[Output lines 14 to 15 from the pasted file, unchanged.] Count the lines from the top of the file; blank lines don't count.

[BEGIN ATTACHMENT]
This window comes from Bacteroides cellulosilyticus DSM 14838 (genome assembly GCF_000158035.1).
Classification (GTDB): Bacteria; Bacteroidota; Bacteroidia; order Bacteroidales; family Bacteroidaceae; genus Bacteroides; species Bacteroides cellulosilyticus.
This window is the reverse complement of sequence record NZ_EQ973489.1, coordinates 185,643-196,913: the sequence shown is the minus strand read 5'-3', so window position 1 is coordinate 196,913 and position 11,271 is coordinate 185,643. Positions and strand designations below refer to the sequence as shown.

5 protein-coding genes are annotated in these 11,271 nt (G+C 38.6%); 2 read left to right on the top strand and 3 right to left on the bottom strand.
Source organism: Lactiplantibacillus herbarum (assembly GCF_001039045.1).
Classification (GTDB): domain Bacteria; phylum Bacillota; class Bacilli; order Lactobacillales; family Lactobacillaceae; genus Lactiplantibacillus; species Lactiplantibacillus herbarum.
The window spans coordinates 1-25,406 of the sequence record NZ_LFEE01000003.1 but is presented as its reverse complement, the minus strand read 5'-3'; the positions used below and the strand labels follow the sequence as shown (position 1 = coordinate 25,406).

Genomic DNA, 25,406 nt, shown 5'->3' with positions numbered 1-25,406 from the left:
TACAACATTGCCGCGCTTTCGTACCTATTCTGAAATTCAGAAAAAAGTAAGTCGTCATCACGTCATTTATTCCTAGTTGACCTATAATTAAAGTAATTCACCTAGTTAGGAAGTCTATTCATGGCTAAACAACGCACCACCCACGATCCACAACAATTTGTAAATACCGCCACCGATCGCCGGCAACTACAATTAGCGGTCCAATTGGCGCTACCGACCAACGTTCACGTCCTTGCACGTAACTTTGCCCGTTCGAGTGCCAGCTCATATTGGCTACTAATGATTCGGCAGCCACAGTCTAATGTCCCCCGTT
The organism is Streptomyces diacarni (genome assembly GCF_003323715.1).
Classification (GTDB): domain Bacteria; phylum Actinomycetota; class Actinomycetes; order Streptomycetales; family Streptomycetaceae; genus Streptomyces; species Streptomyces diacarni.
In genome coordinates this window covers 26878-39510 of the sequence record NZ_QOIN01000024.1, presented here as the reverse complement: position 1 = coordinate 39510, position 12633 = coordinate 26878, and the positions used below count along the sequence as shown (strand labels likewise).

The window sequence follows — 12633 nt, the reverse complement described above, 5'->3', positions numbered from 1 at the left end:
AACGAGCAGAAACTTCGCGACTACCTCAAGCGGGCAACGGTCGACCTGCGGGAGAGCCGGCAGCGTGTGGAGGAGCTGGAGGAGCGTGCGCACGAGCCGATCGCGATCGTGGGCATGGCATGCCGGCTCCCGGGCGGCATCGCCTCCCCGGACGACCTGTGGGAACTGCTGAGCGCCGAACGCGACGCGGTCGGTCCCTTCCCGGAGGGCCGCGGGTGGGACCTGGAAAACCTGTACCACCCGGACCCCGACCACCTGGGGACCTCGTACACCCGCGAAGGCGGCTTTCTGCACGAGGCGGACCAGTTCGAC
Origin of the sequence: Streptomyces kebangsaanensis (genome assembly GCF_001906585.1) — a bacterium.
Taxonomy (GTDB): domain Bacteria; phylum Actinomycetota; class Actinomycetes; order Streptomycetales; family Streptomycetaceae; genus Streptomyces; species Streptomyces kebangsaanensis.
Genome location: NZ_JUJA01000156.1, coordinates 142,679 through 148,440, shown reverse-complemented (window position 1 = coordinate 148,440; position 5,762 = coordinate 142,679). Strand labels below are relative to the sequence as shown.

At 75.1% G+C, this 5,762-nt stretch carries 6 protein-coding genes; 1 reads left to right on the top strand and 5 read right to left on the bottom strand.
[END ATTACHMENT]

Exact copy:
AACGAGCAGAAACTTCGCGACTACCTCAAGCGGGCAACGGTCGACCTGCGGGAGAGCCGGCAGCGTGTGGAGGAGCTGGAGGAGCGTGCGCACGAGCCGATCGCGATCGTGGGCATGGCATGCCGGCTCCCGGGCGGCATCGCCTCCCCGGACGACCTGTGGGAACTGCTGAGCGCCGAACGCGACGCGGTCGGTCCCTTCCCGGAGGGCCGCGGGTGGGACCTGGAAAACCTGTACCACCCGGACCCCGACCACCTGGGGACCTCGTACACCCGCGAAGGCGGCTTTCTGCACGAGGCGGACCAGTTCGAC
Origin of the sequence: Streptomyces kebangsaanensis (genome assembly GCF_001906585.1) — a bacterium.